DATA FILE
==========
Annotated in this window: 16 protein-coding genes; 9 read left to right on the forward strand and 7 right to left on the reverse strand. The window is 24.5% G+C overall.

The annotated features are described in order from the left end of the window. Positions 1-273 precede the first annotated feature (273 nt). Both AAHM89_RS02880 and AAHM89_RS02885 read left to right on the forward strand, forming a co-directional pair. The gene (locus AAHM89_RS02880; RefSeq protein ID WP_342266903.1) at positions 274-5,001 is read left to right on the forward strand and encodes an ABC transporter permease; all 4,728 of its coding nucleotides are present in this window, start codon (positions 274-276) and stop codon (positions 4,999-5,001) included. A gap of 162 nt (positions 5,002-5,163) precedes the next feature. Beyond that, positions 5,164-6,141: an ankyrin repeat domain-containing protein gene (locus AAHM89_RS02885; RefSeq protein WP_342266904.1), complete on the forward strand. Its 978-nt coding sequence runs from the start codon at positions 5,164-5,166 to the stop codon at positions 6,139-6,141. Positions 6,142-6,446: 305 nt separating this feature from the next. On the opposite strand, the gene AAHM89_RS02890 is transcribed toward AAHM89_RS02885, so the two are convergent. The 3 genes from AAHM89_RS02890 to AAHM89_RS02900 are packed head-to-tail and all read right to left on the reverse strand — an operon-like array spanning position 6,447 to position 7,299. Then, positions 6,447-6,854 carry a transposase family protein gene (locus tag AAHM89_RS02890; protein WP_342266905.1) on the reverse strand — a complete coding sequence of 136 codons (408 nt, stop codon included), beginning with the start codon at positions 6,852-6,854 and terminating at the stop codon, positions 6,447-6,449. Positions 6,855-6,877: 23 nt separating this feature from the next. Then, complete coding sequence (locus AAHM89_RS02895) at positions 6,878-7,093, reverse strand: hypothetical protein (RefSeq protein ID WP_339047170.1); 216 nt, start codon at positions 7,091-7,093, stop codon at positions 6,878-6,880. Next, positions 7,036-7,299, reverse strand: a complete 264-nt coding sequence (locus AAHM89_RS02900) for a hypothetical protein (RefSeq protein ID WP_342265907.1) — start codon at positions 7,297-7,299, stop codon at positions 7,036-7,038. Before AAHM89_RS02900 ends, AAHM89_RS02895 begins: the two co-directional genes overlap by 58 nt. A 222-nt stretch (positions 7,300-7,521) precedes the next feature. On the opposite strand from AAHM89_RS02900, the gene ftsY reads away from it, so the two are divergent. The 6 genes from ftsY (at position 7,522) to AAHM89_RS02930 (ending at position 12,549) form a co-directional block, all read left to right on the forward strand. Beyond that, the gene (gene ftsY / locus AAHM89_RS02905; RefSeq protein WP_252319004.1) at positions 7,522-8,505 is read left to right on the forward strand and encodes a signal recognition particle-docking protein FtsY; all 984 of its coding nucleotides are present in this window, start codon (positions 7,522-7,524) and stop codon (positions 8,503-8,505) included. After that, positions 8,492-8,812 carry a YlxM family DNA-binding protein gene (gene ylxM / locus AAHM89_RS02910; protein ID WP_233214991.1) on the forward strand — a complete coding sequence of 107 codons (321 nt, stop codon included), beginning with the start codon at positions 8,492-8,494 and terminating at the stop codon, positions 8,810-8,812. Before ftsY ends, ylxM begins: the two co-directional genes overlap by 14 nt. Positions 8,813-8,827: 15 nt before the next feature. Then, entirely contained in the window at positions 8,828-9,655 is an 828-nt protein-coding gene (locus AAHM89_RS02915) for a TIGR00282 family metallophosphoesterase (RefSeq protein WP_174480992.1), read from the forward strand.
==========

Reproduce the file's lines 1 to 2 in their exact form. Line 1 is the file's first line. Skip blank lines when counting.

Annotated in this window: 16 protein-coding genes; 9 read left to right on the forward strand and 7 right to left on the reverse strand. The window is 24.5% G+C overall.

The annotated features are described in order from the left end of the window. Positions 1-273 precede the first annotated feature (273 nt). Both AAHM89_RS02880 and AAHM89_RS02885 read left to right on the forward strand, forming a co-directional pair. The gene (locus AAHM89_RS02880; RefSeq protein ID WP_342266903.1) at positions 274-5,001 is read left to right on the forward strand and encodes an ABC transporter permease; all 4,728 of its coding nucleotides are present in this window, start codon (positions 274-276) and stop codon (positions 4,999-5,001) included. A gap of 162 nt (positions 5,002-5,163) precedes the next feature. Beyond that, positions 5,164-6,141: an ankyrin repeat domain-containing protein gene (locus AAHM89_RS02885; RefSeq protein WP_342266904.1), complete on the forward strand. Its 978-nt coding sequence runs from the start codon at positions 5,164-5,166 to the stop codon at positions 6,139-6,141. Positions 6,142-6,446: 305 nt separating this feature from the next. On the opposite strand, the gene AAHM89_RS02890 is transcribed toward AAHM89_RS02885, so the two are convergent. The 3 genes from AAHM89_RS02890 to AAHM89_RS02900 are packed head-to-tail and all read right to left on the reverse strand — an operon-like array spanning position 6,447 to position 7,299. Then, positions 6,447-6,854 carry a transposase family protein gene (locus tag AAHM89_RS02890; protein WP_342266905.1) on the reverse strand — a complete coding sequence of 136 codons (408 nt, stop codon included), beginning with the start codon at positions 6,852-6,854 and terminating at the stop codon, positions 6,447-6,449. Positions 6,855-6,877: 23 nt separating this feature from the next. Then, complete coding sequence (locus AAHM89_RS02895) at positions 6,878-7,093, reverse strand: hypothetical protein (RefSeq protein ID WP_339047170.1); 216 nt, start codon at positions 7,091-7,093, stop codon at positions 6,878-6,880. Next, positions 7,036-7,299, reverse strand: a complete 264-nt coding sequence (locus AAHM89_RS02900) for a hypothetical protein (RefSeq protein ID WP_342265907.1) — start codon at positions 7,297-7,299, stop codon at positions 7,036-7,038. Before AAHM89_RS02900 ends, AAHM89_RS02895 begins: the two co-directional genes overlap by 58 nt. A 222-nt stretch (positions 7,300-7,521) precedes the next feature. On the opposite strand from AAHM89_RS02900, the gene ftsY reads away from it, so the two are divergent. The 6 genes from ftsY (at position 7,522) to AAHM89_RS02930 (ending at position 12,549) form a co-directional block, all read left to right on the forward strand. Beyond that, the gene (gene ftsY / locus AAHM89_RS02905; RefSeq protein WP_252319004.1) at positions 7,522-8,505 is read left to right on the forward strand and encodes a signal recognition particle-docking protein FtsY; all 984 of its coding nucleotides are present in this window, start codon (positions 7,522-7,524) and stop codon (positions 8,503-8,505) included. After that, positions 8,492-8,812 carry a YlxM family DNA-binding protein gene (gene ylxM / locus AAHM89_RS02910; protein ID WP_233214991.1) on the forward strand — a complete coding sequence of 107 codons (321 nt, stop codon included), beginning with the start codon at positions 8,492-8,494 and terminating at the stop codon, positions 8,810-8,812. Before ftsY ends, ylxM begins: the two co-directional genes overlap by 14 nt. Positions 8,813-8,827: 15 nt before the next feature. Then, entirely contained in the window at positions 8,828-9,655 is an 828-nt protein-coding gene (locus AAHM89_RS02915) for a TIGR00282 family metallophosphoesterase (RefSeq protein WP_174480992.1), read from the forward strand.